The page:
Vitamin D Deficiency in Adults

What is Vitamin D and why is it important?

Vitamin D helps regulate the amount of calcium and phosphate in the body. These nutrients are needed to keep bones, teeth and muscles healthy.

Severe lack of vitamin D can lead to bone deformities such as rickets in children and bone pain caused by a condition called osteomalacia in adults. Osteomalacia is a condition where there is softening of the bones.

Studies suggest that Vitamin D may be linked to different medical conditions in addition however there is no consensus about this.

Sources of Vitamin D

The body creates vitamin D from sunlight. For further information see the NHS Choices vitamin D page.

Vitamin D is also found in a small number of foods.

Sources include:

  • oily fish – such as salmon, sardines, herring, mackerel, kippers and fresh tuna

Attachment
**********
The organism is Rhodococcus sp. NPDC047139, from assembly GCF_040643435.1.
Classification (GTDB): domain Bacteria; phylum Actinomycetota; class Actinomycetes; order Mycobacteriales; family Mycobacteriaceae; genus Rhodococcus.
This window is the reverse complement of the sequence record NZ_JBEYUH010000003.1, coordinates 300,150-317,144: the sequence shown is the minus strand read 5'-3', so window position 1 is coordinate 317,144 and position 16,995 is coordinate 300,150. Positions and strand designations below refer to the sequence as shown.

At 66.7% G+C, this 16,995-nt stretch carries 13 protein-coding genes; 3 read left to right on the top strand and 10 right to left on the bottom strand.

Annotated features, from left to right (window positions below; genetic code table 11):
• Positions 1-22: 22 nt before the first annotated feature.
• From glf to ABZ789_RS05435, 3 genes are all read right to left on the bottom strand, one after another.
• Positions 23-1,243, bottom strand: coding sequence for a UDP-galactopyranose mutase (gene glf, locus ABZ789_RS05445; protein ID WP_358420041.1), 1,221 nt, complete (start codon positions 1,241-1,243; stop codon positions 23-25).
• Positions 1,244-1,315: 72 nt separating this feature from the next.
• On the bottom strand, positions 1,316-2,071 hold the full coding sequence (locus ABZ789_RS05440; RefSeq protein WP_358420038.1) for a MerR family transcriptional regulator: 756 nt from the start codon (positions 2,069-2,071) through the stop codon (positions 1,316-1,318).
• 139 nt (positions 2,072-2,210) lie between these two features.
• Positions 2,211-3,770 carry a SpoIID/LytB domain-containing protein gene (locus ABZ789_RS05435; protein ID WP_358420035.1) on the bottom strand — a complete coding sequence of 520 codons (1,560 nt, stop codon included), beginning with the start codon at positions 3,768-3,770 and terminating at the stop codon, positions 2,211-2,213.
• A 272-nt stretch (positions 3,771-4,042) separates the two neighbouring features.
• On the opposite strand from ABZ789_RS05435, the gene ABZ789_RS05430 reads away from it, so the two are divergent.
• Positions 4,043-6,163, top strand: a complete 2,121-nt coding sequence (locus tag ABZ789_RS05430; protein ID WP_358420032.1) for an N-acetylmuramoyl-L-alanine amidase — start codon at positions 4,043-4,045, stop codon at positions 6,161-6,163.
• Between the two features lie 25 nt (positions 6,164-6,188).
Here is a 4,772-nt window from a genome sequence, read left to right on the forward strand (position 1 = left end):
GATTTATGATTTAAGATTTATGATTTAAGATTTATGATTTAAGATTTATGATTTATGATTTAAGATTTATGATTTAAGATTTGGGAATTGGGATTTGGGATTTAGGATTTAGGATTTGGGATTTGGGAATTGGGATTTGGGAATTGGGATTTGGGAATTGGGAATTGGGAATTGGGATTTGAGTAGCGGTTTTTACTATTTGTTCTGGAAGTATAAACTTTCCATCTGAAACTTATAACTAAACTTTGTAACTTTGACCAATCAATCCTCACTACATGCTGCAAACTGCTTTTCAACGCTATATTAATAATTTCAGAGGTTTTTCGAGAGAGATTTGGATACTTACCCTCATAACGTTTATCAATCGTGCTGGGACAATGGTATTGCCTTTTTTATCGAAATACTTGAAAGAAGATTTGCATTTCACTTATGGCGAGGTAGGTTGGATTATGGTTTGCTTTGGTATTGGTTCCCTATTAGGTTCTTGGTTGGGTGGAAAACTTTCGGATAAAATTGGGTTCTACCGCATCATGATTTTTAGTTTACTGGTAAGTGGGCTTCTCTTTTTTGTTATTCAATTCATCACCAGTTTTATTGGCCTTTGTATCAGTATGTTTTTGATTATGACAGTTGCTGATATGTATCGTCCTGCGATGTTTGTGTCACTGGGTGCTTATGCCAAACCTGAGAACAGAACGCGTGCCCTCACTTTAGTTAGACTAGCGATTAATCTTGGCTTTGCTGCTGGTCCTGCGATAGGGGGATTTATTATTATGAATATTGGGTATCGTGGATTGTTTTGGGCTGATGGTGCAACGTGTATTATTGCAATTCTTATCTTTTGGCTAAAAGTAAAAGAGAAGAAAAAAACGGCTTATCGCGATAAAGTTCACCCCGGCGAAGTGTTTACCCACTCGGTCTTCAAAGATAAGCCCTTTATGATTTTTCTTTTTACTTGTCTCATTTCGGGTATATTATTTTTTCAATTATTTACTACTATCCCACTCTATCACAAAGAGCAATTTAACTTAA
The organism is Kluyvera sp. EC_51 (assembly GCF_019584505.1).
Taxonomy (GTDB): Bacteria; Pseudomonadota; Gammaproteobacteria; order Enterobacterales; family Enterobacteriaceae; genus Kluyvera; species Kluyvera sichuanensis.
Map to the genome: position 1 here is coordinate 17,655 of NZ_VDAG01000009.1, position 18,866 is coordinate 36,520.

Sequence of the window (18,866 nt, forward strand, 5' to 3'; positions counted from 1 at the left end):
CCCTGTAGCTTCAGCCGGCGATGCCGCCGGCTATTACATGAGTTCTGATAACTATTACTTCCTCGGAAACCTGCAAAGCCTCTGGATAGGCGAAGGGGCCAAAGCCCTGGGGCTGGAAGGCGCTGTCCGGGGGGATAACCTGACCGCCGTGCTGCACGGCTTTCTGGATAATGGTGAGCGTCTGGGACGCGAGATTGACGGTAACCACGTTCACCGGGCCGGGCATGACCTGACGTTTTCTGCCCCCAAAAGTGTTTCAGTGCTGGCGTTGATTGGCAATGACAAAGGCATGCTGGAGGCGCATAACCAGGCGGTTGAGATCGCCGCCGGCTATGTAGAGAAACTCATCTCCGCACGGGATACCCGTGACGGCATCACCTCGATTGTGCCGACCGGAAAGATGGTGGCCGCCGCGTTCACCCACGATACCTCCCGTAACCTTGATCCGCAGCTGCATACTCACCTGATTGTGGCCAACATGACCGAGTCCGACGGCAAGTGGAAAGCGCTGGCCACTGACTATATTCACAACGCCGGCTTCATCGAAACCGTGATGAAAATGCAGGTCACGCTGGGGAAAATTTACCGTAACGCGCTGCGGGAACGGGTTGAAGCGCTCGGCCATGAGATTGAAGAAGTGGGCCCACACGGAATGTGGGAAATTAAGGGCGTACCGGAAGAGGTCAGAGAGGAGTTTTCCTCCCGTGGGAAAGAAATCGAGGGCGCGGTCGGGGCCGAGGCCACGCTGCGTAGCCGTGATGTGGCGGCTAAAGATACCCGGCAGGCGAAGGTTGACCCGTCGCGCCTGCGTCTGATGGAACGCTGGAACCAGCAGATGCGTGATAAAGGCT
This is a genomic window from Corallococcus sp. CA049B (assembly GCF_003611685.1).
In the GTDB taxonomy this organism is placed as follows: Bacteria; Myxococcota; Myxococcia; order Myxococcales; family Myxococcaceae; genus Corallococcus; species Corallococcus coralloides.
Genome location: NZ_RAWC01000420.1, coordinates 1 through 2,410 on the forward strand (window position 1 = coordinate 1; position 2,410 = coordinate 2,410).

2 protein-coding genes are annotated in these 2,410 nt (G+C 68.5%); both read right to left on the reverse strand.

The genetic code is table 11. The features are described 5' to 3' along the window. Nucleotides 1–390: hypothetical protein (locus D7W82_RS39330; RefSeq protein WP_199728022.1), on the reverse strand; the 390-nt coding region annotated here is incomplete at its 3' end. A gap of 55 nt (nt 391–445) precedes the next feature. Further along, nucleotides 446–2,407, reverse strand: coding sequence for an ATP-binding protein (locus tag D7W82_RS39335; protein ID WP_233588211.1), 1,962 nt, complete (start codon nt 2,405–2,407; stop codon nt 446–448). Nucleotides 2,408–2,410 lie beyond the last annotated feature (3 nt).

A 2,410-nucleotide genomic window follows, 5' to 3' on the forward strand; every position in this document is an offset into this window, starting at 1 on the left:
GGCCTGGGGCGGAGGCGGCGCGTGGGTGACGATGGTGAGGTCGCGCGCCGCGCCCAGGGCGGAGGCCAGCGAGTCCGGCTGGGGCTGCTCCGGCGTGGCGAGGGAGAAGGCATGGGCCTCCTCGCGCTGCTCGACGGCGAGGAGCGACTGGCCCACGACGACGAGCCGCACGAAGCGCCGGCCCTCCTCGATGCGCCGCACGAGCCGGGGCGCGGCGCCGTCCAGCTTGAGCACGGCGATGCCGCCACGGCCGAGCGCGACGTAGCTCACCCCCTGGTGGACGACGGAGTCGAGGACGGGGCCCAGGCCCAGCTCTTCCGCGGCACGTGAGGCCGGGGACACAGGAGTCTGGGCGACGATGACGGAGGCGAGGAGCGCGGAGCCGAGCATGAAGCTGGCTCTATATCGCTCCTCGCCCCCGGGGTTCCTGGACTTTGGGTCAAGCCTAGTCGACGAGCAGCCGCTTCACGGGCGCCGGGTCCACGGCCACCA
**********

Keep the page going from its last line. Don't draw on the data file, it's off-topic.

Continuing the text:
• red meat
  • liver
  • egg yolks
  • fortified foods – such as most fat spreads and some breakfast cereals

Investigations

If Vitamin D was prescribed for you by the GP you will need calcium blood test done one month after commencing treatment, to ensure that your calcium levels aren’t raised as this can unmask a medical condition called primary hyperthyroidism.

Vitamin D maintenance

Once vitamin D deficiency has been treated, prevention is required to prevent recurrence. This must be commenced one month after completing the high dose regimen. This includes lifestyle advice (diet, sunshine) and long-term vitamin D supplements: